An exhibition tennis match today pitting a man against a woman might draw a few hundred thousand viewers on ESPN2. But in 1973, a much-hyped showdown between thriving tennis star Billie Jean King, 29, and has-been hustler Bobby Riggs, 55, drew 50 million viewers to a primetime showdown on ABC.

Directing team Jonathan Dayton and Valerie Faris (Little Miss Sunshine) have taken that match and turned it into Battle of the Sexes.

Their film is a nifty little slice of the ’70s that also raises the flags for feminism and LGBT rights. And despite those weighty issues, it’s a mostly light-hearted movie whose appeal comes largely from its two leads: Emma Stone and Steve Carell.

The always reliable Stone, coming off her Oscar for La La Land, portrays King with confidence and determination. At least on the court. Off the court, the married King is wrestling with her newfound affections for Marilyn Barnett (Andrea Riseborough), an L.A. hairdresser, and the awakening of her sexuality.

Stone looks like King, walks like King and, thanks to a double and clever editing, plays tennis like King. She wants equal pay for women and is in the midst of forming a new tour, the Women’s Tennis Association, with promoter Gladys Heldman (a sassy Sarah Silverman).

In sharp contrast, there is Riggs. The former tennis great is long past his glory years, but as a chronic gambler is constantly on the lookout for the next scheme or crazy bet, much to the chagrin of his wealthy wife (Elisabeth Shue), who pays the bills.

In 1973, with the “Women’s Lib” movement in full throttle, Riggs declares the women’s game far inferior to men’s tennis and claims he could beat any female. He cooks up a challenge in May with then No. 1 ranked Margaret Court (Jessica McNamee), whom he dispatches in straight sets. That serves as the springboard to the battle with King four months later, a winner-take-all $100,000 match in Houston’s Astrodome.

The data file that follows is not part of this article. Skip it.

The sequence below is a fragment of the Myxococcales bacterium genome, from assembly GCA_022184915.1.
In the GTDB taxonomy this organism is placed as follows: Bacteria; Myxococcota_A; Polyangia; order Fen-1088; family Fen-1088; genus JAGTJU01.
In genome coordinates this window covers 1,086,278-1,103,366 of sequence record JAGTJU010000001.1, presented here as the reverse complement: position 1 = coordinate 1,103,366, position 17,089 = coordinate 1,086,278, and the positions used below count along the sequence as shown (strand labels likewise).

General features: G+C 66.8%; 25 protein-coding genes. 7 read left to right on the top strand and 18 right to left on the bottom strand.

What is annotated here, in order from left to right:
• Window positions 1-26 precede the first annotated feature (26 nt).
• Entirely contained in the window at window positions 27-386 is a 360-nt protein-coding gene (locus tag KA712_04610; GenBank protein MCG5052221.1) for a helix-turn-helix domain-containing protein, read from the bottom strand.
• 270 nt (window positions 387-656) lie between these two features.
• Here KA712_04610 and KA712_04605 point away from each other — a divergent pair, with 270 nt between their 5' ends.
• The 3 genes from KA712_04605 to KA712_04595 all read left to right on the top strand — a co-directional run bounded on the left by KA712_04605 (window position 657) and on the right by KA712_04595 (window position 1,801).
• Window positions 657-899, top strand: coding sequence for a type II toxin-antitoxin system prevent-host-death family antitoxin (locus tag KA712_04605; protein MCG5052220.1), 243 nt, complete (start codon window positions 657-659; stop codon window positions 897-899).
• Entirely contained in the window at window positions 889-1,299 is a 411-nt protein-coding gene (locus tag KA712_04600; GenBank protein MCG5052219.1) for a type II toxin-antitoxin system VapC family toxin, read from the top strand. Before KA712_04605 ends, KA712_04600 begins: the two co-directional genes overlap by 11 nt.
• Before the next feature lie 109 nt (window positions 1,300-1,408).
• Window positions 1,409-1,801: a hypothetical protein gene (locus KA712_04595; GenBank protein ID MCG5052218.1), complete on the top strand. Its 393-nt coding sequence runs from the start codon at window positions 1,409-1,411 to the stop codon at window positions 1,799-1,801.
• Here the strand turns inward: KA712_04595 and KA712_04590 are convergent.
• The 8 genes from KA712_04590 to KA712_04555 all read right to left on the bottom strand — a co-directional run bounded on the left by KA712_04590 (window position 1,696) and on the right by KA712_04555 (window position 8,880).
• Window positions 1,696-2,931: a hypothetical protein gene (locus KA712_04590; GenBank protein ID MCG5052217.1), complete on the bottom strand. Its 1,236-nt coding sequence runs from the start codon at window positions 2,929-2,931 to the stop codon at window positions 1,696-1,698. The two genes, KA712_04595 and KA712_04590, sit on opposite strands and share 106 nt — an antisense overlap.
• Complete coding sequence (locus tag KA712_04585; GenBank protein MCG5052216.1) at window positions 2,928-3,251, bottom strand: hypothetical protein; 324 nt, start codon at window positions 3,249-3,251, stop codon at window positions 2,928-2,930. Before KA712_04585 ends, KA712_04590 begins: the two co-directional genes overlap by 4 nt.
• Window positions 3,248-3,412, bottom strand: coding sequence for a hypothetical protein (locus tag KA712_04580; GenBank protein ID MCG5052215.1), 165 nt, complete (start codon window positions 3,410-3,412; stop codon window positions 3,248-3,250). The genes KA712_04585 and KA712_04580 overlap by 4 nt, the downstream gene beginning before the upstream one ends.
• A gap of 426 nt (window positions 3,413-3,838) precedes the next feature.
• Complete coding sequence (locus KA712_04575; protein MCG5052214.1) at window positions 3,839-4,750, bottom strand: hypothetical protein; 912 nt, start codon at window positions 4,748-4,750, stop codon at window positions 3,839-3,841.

As part of the pre-match hype, Riggs becomes a human publicity machine, assuming the role of jerk-in-chief and deriding the talents of all women (“Keep them in the kitchen and bedroom,” he snarls). The press loves it, and the match becomes a referendum on boys vs. girls.

The actual tennis is the least important element of Battle of the Sexes. The film is much more interested in relationships and King’s evolution. Its best moments come off the court, especially when King and company break off to form the WTA, sponsored by Virginia Slims cigarettes no less. (Hey, it was the ’70s!)

Battle of the Sexes also benefits from a strong supporting cast, including Bill Pullman as tennis promoter and anti-feminist Jack Kramer, Natalie Morales as tennis pro Rosie Casals, Fred Armisen as Riggs’ pill-pushing guru, and Alan Cumming as the WTA’s clothing designer Ted Tinling (King’s outfit from the match is in the Smithsonian).

Folks of a certain age will smile (or cringe) when we cut to the night of the big event and its host, sports broadcasting legend Howard Cosell (yes, the real Cosell from archive footage).

Hearing the loquacious one may be the biggest throwback jolt of the whole film. And right on cue, Cosell intones the sexist vibe of the time, by suggesting that if only King would grow her hair and take off her glasses, she could be a Hollywood star.

Dayton and Faris nail the look of the ’70s — from clothes to cars to hairstyles to little pay-TVs in airports. And although some of the chronology is jumbled, much of the film is factually based.

Even the ridiculous really happened: Riggs entered the Astrodome riding a rickshaw pulled by young women. King rode a Cleopatra litter carried by hunky, bare-chested dudes and presented Riggs with a live pig, as in “male chauvinist pig.”

The fact that 50 million American viewers tuned in (and an estimated 40 million more worldwide) is still astounding. For one night, tennis was king.

Clint O’Connor can be reached at 330-996-3582 or coconnor@thebeaconjournal.com. Follow him on Twitter @ClintOMovies.